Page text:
First, Defendants seek to compel Plaintiff's testimony regarding an email she received, via her attorney, from Lily Garcia, an attorney for Defendant Georgetown University Medical Center. In the email, Garcia lays out several options for Plaintiff to pursue further review of the decision regarding her fellowship. Defendants seek to compel Plaintiff's testimony regarding her awareness of the options for post-dismissal review communicated by Defendant and regarding her decision not to use those options. Plaintiff argues that it was proper to refrain from answering because the communication was a settlement communication governed by Federal Rule of Evidence 408 and because the information responsive to the questions are protected by attorney-client privilege.
As an initial matter, the Court notes that it does not decide today whether evidence would be admissible at trial. The Court only decides whether Plaintiff can be compelled to testify about certain matters in a deposition. Importantly, Rule 408 was enacted to promote settlement of disputes "through limits on the admissibility of settlement material rather than limits on their discoverability. " In re Subpoena Issued to Commodity Futures Trading Comm'n, 370 F.Supp.2d 201, 211 (D.D.C. 2005) aff'd in part on other grounds sub nom. In re Subpoena Duces Tecum Issued to Commodity Futures Trading Comm'n, 439 F.3d 740 (D.C. Cir. 2006) (emphasis in original). Moreover, it does not appear that the email in question constitutes a settlement offer because it was framed as an unconditional offer and did not "require the employee to abandon or modify his suit." Lightfoot v. Union Carbide Corp., 110 F.3d 898, 909 (2d Cir. 1997). Accordingly, the Court concludes that Defendants' questions regarding the email from Garcia are not barred as an inquiry into settlement communications.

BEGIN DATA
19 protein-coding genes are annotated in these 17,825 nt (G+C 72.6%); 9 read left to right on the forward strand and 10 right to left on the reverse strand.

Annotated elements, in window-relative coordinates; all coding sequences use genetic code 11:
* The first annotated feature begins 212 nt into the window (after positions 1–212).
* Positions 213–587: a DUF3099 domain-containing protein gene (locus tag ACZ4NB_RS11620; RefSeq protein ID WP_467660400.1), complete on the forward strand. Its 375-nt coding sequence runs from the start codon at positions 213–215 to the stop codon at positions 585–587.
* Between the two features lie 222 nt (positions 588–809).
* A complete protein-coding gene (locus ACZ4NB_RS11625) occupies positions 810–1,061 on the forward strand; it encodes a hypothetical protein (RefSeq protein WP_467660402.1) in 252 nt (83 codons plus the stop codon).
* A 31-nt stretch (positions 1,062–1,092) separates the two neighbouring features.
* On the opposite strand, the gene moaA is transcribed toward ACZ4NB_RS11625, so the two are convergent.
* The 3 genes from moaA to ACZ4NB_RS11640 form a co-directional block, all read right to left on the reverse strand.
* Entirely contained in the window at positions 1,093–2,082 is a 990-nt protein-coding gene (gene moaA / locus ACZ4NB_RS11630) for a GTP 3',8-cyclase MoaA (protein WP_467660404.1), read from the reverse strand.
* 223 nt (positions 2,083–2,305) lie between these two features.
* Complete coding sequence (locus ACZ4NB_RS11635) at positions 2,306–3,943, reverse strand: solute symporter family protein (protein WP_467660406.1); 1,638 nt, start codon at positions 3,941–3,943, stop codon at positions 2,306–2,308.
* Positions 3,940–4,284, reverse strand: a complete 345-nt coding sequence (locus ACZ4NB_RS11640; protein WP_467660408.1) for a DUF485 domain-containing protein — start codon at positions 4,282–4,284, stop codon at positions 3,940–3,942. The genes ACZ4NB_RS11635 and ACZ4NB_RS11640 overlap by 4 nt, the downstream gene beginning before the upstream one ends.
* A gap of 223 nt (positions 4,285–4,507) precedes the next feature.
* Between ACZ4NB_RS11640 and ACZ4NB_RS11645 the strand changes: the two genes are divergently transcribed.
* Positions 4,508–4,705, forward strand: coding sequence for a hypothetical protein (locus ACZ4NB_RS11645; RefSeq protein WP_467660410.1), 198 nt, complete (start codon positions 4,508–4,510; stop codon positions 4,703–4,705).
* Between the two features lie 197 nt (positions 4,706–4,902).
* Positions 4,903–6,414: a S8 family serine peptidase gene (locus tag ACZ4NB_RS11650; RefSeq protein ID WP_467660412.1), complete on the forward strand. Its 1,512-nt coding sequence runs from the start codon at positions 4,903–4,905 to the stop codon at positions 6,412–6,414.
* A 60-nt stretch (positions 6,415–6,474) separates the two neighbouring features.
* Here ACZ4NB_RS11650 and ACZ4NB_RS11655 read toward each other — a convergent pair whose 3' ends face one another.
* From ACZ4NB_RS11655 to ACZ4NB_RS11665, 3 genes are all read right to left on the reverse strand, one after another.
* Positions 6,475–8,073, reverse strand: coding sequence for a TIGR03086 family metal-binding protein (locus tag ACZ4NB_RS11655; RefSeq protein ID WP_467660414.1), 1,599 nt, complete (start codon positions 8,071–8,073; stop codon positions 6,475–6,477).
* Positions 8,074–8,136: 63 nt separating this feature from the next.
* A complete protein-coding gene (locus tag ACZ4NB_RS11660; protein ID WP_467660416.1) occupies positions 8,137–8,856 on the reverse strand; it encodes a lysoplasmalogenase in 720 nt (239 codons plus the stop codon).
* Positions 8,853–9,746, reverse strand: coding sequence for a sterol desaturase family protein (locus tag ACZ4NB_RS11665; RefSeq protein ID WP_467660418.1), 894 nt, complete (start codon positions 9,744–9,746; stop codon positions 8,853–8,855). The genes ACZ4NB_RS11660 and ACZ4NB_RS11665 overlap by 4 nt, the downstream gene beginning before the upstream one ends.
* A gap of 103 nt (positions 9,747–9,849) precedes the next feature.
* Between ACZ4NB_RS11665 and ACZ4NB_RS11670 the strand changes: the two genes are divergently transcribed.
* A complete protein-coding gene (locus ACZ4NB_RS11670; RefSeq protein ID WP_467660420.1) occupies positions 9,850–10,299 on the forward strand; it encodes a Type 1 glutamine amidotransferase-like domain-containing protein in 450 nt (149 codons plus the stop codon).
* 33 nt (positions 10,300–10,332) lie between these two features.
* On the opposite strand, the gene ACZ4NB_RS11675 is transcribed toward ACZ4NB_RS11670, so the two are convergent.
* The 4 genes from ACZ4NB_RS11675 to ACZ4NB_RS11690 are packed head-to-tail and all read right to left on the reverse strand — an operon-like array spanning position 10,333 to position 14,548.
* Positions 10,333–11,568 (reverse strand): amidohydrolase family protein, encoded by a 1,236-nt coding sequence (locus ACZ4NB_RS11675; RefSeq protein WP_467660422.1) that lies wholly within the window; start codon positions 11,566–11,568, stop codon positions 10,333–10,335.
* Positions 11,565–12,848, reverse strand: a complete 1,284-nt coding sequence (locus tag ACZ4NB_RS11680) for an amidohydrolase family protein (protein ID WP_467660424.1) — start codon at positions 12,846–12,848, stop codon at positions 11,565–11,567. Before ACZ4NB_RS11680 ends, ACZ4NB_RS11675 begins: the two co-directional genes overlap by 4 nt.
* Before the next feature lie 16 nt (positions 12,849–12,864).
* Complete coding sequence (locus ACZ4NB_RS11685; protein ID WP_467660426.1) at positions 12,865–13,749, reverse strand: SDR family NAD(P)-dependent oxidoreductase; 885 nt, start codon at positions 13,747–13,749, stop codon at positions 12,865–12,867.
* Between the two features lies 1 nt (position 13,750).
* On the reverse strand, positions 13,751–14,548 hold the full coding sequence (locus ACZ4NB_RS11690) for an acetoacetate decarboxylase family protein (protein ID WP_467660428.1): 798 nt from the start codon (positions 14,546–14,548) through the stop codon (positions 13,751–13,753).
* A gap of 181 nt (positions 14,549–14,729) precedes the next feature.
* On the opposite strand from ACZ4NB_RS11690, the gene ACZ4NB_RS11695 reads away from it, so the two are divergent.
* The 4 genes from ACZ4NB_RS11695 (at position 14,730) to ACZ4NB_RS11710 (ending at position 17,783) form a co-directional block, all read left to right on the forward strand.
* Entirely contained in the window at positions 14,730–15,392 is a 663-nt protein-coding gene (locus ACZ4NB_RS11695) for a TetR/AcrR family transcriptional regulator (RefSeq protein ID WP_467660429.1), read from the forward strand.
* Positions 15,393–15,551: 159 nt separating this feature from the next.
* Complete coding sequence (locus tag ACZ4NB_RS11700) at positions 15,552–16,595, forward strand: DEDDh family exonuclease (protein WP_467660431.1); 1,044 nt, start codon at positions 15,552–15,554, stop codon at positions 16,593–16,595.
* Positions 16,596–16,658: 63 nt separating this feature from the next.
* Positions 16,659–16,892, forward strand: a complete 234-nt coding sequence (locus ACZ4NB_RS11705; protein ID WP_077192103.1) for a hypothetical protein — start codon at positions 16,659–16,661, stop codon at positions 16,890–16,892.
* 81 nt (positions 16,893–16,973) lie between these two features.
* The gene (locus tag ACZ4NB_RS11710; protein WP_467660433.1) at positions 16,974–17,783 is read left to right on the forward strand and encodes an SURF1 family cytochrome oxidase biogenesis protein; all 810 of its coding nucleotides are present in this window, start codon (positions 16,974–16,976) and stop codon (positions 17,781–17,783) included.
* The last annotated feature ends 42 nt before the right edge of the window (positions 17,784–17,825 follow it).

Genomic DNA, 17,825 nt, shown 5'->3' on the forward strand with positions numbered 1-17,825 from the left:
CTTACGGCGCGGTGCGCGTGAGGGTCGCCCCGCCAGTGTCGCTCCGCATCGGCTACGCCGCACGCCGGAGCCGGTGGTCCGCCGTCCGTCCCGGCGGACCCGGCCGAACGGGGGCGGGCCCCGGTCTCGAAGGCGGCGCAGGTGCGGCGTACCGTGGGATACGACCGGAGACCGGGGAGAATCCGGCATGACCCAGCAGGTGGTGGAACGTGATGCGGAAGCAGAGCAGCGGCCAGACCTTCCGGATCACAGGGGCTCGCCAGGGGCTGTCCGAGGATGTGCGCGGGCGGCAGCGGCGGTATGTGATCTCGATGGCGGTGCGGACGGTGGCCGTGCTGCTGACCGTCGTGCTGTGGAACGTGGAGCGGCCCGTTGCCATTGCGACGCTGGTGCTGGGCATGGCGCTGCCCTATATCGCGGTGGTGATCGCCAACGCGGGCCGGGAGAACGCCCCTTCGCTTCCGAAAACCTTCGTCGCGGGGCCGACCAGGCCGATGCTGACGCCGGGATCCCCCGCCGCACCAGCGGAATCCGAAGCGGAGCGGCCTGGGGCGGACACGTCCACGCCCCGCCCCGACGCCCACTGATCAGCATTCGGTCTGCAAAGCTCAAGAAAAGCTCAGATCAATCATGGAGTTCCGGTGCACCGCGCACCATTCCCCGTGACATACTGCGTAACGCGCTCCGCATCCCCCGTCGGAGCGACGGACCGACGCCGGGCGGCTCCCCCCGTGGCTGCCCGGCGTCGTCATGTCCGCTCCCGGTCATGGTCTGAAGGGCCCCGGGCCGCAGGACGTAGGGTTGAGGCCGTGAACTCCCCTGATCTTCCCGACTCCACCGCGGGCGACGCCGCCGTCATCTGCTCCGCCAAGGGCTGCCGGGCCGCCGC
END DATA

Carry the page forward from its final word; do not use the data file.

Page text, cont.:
Turning now to whether the responses to Defendants' questions are protected by the attorney-client privilege, the Court first notes that the email exchange is not privileged simply because the email was sent from Plaintiff's attorney to Plaintiff. Just because Plaintiff's attorney forwarded the email to her does not make the communication, which originated from a third-party, privileged. The Court concludes that the answer to the questions about whether Plaintiff was aware of the "alternative" laid out by Garcia and whether she accepted that "alternative" are not privileged because the responses to those questions would not reveal advice of counsel. However, the Court concludes that the answer to the question of why Plaintiff decided to respond to the "alternative" set out by Garcia as she did is privileged because it is apparent that the answer would rely on advice of counsel. See In re Lindsey, 158 F.3d 1263, 1267 (D.C. Cir. 1998) (communications for the purpose of securing legal advice protected). The Court concludes that Plaintiff has not waived the privilege-regarding the reasons why she did not accept the "alternative" set out by Garcia-because Plaintiff has not affirmatively placed the reasons for this action at issue by bringing claims regarding the termination process. See The Navajo Nation v. Peabody Holding Co., 255 F.R.D. 37, 50 (D.D.C. 2009)
Second, Defendants seek to compel Plaintiff's testimony regarding an email that she sent to another medical professional, in which she wrote, "[t]here may be some things to clean up with MedStar, as they own Georgetown." Relying on attorney-client privilege, Plaintiff's counsel instructed Plaintiff not to answer Defendants' questions about the reasons she made that written statement. Plaintiff now argues that the answers to Defendants' questions regarding this statement were derived from advice from her attorney and are, therefore, privileged. Defendants argue that the response to Defendants' question is not privileged because they pertain to a communication with a non-attorney.